Across The Nation
State Dept. suspends security clearance of 5
WASHINGTON--The State Department has suspended the security clearances of five employees for violations of security policies this year, spokesman Richard Boucher said yesterday.
An additional 27 employees had their security clearances suspended for other reasons in the past 18 months or two years, Boucher said.
The disclosure followed announcement over the weekend that Martin Indyk, the U.S. ambassador to Israel, was under FBI and State Department investigation for suspected security violations. Indyk has lost his security clearance and no longer can participate in Mideast diplomacy.
Boucher said there was no indication of espionage and that "there has been no indication that any intelligence information has been compromised. This is a question of security procedures that have not been followed."
Woman who killed infant in microwave convicted
NEW KENT COUNTY, Va.--A Virginia woman who killed her newborn son last year by putting him in a microwave oven was convicted of involuntary manslaughter yesterday. Elizabeth Renee Otte, 20, entered an Alford plea, under which she did not admit guilt but acknowledged prosecutors had enough evidence to convict her.
Otte, who has epilepsy, has told authorities that she likely had a seizure early on Sept. 23, 1999, as she was feeding her 5-week old son, Joseph Lewis Martinez. As with all her seizures, she said she doesn't remember anything.She faces a maximum of 10 years in prison.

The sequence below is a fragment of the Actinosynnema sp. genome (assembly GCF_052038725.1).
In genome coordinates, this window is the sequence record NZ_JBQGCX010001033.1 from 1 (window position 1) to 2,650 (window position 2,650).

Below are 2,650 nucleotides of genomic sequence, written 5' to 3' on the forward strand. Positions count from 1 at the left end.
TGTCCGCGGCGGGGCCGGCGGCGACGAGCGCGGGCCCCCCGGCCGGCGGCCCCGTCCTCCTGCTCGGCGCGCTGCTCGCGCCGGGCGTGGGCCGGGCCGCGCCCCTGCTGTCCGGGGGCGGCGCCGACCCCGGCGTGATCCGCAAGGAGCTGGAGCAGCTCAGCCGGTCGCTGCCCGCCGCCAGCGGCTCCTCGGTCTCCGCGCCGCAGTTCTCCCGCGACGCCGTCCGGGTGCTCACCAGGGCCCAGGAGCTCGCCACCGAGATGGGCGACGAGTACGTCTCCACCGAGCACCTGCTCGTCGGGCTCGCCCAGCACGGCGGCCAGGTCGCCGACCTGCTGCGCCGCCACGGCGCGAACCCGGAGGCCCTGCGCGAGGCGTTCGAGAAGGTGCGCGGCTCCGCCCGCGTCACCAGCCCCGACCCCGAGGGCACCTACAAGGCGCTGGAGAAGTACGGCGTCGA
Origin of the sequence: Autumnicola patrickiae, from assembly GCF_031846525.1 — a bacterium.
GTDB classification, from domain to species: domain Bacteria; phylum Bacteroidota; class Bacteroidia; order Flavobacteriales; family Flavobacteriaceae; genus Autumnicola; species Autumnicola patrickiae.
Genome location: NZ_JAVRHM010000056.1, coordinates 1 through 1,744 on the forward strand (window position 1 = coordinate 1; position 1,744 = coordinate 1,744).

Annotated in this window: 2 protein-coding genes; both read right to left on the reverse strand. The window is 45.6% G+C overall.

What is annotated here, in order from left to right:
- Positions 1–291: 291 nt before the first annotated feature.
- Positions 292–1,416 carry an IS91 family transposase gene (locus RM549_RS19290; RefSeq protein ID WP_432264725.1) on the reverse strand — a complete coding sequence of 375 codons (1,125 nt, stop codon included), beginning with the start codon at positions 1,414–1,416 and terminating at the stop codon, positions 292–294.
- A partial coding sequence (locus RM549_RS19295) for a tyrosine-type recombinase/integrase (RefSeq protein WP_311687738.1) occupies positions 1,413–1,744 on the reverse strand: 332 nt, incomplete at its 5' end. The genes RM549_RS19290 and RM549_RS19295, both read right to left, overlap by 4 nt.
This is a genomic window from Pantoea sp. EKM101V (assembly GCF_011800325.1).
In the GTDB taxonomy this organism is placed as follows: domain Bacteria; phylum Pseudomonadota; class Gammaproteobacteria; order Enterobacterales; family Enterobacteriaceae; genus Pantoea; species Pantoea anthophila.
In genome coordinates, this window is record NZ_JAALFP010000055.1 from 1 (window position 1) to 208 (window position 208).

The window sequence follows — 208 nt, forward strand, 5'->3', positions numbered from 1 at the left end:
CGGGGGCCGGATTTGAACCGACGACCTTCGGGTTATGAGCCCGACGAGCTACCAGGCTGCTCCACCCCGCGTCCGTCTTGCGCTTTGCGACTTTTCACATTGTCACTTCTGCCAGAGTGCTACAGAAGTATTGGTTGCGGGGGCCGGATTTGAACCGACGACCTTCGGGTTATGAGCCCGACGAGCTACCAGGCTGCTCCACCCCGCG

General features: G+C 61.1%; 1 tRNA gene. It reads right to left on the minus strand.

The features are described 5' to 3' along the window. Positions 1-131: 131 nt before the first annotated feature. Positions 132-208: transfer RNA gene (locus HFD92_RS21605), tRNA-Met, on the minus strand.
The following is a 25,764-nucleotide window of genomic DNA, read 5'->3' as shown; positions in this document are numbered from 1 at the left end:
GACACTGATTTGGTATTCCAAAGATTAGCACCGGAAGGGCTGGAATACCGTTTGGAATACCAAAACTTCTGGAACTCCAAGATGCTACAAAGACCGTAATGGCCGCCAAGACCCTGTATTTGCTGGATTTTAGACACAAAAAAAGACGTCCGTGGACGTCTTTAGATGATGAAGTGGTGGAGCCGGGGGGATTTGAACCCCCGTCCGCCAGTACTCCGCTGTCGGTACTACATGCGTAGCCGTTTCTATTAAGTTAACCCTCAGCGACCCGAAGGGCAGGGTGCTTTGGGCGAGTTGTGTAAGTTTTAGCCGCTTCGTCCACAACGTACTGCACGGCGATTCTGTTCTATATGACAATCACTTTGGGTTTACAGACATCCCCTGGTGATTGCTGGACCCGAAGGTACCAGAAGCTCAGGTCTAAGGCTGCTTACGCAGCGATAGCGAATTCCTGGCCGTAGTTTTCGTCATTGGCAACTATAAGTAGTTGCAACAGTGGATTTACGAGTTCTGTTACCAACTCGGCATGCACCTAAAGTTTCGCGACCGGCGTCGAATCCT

Machinists may strike at Denver's airport
DENVER --A machinists' local at Denver airport has rejected the contract offer of a United Airlines subcontractor and is getting ready for a strike that could shut the airport, a union spokesman said yesterday.
Members of International Aerospace Machinists Lodge District 142 have rejected an offer from Phelps Program Management, a United Airlines subcontractor at Denver International Airport, and were preparing to go on strike this morning, the union said.
Spokesman Frank Larkin said some 70 members were planning picket lines at the airport, where Phelps manages the automated baggage system.
Larkin said the strike had the potential to shut the airport because the union also represented about 4,500 United Airlines workers there, including ticket agents, ramp workers and mechanics, "who are prepared to honor those picket lines." United is owned by UAL. A strike in Denver, a United Airlines hub, would add to the recent woes of the airline, which still is recovering from a summer of negative publicity.
Border inspector charged with taking bribes
SAN DIEGO--A U.S. immigration inspector was charged yesterday with taking at least $90,000 from smugglers to allow drugs and illegal immigrants through his inspection lane at the U.S.-Mexico border.
Federal authorities said Jose Antonio Olvera, 36, of Chula Vista, received $2,000 to $4,000 for each load of drugs or immigrants over the two-year period he was under investigation. A federal indictment charges Olvera with bribery and conspiracy. The bribery charge carries a maximum prison sentence of 15 years. Conspiracy to smuggle marijuana can bring up to 10 years.
Compensation bill for N-plant workers stalls
WASHINGTON--Congressional negotiations on a compensation plan for thousands of people made sick by their work at nuclear-weapons plants broke down yesterday, less than a week after ill workers came to Capitol Hill and begged lawmakers to find a compromise.
House and Senate conferees negotiating differences on the Defense Authorization Act reached an impasse on the compensation issue and dropped it from their discussions.
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